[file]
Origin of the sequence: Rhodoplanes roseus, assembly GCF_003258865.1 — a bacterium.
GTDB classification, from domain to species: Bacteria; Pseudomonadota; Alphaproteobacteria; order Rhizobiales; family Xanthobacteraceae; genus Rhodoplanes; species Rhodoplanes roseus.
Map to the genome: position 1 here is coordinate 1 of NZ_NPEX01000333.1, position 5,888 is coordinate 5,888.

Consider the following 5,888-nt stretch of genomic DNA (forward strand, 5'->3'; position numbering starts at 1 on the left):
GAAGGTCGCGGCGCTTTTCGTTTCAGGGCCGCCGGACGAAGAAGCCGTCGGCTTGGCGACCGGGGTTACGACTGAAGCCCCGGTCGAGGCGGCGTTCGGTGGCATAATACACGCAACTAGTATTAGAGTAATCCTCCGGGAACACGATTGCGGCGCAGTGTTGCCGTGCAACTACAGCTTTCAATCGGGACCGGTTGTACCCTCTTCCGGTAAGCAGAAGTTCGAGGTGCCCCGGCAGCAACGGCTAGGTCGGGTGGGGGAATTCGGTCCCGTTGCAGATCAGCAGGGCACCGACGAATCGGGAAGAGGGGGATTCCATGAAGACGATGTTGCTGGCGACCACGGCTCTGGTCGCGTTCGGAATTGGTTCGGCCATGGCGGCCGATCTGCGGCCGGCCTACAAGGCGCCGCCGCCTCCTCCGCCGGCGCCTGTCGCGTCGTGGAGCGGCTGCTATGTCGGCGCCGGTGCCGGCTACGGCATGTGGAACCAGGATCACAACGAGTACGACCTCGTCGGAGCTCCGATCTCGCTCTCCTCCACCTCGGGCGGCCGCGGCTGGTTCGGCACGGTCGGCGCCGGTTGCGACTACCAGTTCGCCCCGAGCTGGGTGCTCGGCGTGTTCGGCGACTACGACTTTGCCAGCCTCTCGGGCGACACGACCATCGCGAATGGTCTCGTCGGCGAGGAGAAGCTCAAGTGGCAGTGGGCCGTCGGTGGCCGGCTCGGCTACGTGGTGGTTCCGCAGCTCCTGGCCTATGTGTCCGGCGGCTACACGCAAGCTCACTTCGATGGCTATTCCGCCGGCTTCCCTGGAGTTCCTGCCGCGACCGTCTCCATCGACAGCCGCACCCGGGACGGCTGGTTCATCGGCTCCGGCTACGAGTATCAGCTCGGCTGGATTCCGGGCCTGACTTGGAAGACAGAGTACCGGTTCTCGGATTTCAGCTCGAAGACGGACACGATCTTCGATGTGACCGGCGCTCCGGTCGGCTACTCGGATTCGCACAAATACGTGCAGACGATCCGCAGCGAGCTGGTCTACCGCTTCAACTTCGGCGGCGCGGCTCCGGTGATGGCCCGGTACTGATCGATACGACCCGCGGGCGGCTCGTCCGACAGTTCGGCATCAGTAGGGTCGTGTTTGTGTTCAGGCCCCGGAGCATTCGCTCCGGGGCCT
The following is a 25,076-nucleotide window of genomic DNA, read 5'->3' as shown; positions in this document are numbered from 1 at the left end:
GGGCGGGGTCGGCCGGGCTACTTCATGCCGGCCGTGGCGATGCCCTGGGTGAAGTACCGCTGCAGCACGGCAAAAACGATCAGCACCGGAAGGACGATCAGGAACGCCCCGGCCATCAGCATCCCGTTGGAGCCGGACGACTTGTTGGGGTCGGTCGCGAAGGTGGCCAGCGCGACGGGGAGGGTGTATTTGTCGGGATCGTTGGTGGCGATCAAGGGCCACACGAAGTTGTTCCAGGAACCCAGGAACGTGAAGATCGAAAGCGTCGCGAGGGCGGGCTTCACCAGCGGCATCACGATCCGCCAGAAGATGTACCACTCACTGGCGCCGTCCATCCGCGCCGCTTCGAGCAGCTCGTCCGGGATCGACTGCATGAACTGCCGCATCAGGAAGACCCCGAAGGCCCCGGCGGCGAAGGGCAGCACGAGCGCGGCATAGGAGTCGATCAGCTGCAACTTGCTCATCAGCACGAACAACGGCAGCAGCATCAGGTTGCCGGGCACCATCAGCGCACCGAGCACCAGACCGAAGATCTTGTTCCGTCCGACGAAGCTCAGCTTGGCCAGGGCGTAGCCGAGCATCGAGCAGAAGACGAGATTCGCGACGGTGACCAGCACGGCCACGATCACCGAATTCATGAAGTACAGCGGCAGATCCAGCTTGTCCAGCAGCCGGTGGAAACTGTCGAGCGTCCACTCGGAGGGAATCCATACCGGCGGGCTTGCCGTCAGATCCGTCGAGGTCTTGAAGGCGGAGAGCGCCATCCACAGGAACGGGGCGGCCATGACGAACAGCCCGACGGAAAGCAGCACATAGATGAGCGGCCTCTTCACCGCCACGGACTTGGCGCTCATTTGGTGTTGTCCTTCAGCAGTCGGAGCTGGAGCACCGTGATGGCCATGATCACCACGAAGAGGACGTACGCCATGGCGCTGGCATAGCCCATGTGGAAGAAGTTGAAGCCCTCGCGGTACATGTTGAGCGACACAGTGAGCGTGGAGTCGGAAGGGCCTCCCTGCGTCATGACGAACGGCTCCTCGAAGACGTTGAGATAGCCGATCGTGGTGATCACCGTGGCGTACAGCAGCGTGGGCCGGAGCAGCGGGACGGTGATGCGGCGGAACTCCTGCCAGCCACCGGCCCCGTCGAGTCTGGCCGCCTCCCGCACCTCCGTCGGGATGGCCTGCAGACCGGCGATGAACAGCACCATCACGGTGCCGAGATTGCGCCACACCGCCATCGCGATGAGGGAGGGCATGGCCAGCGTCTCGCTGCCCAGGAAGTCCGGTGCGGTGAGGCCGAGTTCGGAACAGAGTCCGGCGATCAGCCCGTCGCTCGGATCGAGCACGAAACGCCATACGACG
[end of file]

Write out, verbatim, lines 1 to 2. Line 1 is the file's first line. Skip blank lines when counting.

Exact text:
Origin of the sequence: Rhodoplanes roseus, assembly GCF_003258865.1 — a bacterium.
GTDB classification, from domain to species: Bacteria; Pseudomonadota; Alphaproteobacteria; order Rhizobiales; family Xanthobacteraceae; genus Rhodoplanes; species Rhodoplanes roseus.